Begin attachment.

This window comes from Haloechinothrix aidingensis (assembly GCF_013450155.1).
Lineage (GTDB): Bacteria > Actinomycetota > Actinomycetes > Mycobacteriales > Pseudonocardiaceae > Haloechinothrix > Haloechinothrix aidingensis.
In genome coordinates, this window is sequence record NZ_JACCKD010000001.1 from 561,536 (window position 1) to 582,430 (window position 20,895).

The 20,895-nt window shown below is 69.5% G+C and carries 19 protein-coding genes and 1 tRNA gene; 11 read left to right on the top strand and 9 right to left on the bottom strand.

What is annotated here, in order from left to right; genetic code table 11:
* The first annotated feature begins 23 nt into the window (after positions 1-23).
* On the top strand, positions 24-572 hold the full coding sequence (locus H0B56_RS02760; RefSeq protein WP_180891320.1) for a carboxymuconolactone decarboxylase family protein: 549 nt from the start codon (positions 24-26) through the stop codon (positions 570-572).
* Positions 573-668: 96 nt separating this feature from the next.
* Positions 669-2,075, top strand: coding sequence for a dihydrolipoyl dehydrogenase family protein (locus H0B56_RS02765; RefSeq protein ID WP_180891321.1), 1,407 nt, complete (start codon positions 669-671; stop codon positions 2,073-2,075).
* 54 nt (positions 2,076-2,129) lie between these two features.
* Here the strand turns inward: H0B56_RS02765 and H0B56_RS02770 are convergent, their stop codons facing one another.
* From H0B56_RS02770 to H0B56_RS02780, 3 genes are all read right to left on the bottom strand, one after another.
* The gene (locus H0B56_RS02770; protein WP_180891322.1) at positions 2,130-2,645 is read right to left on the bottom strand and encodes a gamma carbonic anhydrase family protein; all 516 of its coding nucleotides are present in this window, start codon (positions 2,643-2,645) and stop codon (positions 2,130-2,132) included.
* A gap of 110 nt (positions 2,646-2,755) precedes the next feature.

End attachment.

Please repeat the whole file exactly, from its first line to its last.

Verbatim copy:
This window comes from Haloechinothrix aidingensis (assembly GCF_013450155.1).
Lineage (GTDB): Bacteria > Actinomycetota > Actinomycetes > Mycobacteriales > Pseudonocardiaceae > Haloechinothrix > Haloechinothrix aidingensis.
In genome coordinates, this window is sequence record NZ_JACCKD010000001.1 from 561,536 (window position 1) to 582,430 (window position 20,895).

The 20,895-nt window shown below is 69.5% G+C and carries 19 protein-coding genes and 1 tRNA gene; 11 read left to right on the top strand and 9 right to left on the bottom strand.

What is annotated here, in order from left to right; genetic code table 11:
* The first annotated feature begins 23 nt into the window (after positions 1-23).
* On the top strand, positions 24-572 hold the full coding sequence (locus H0B56_RS02760; RefSeq protein WP_180891320.1) for a carboxymuconolactone decarboxylase family protein: 549 nt from the start codon (positions 24-26) through the stop codon (positions 570-572).
* Positions 573-668: 96 nt separating this feature from the next.
* Positions 669-2,075, top strand: coding sequence for a dihydrolipoyl dehydrogenase family protein (locus H0B56_RS02765; RefSeq protein ID WP_180891321.1), 1,407 nt, complete (start codon positions 669-671; stop codon positions 2,073-2,075).
* 54 nt (positions 2,076-2,129) lie between these two features.
* Here the strand turns inward: H0B56_RS02765 and H0B56_RS02770 are convergent, their stop codons facing one another.
* From H0B56_RS02770 to H0B56_RS02780, 3 genes are all read right to left on the bottom strand, one after another.
* The gene (locus H0B56_RS02770; protein WP_180891322.1) at positions 2,130-2,645 is read right to left on the bottom strand and encodes a gamma carbonic anhydrase family protein; all 516 of its coding nucleotides are present in this window, start codon (positions 2,643-2,645) and stop codon (positions 2,130-2,132) included.
* A gap of 110 nt (positions 2,646-2,755) precedes the next feature.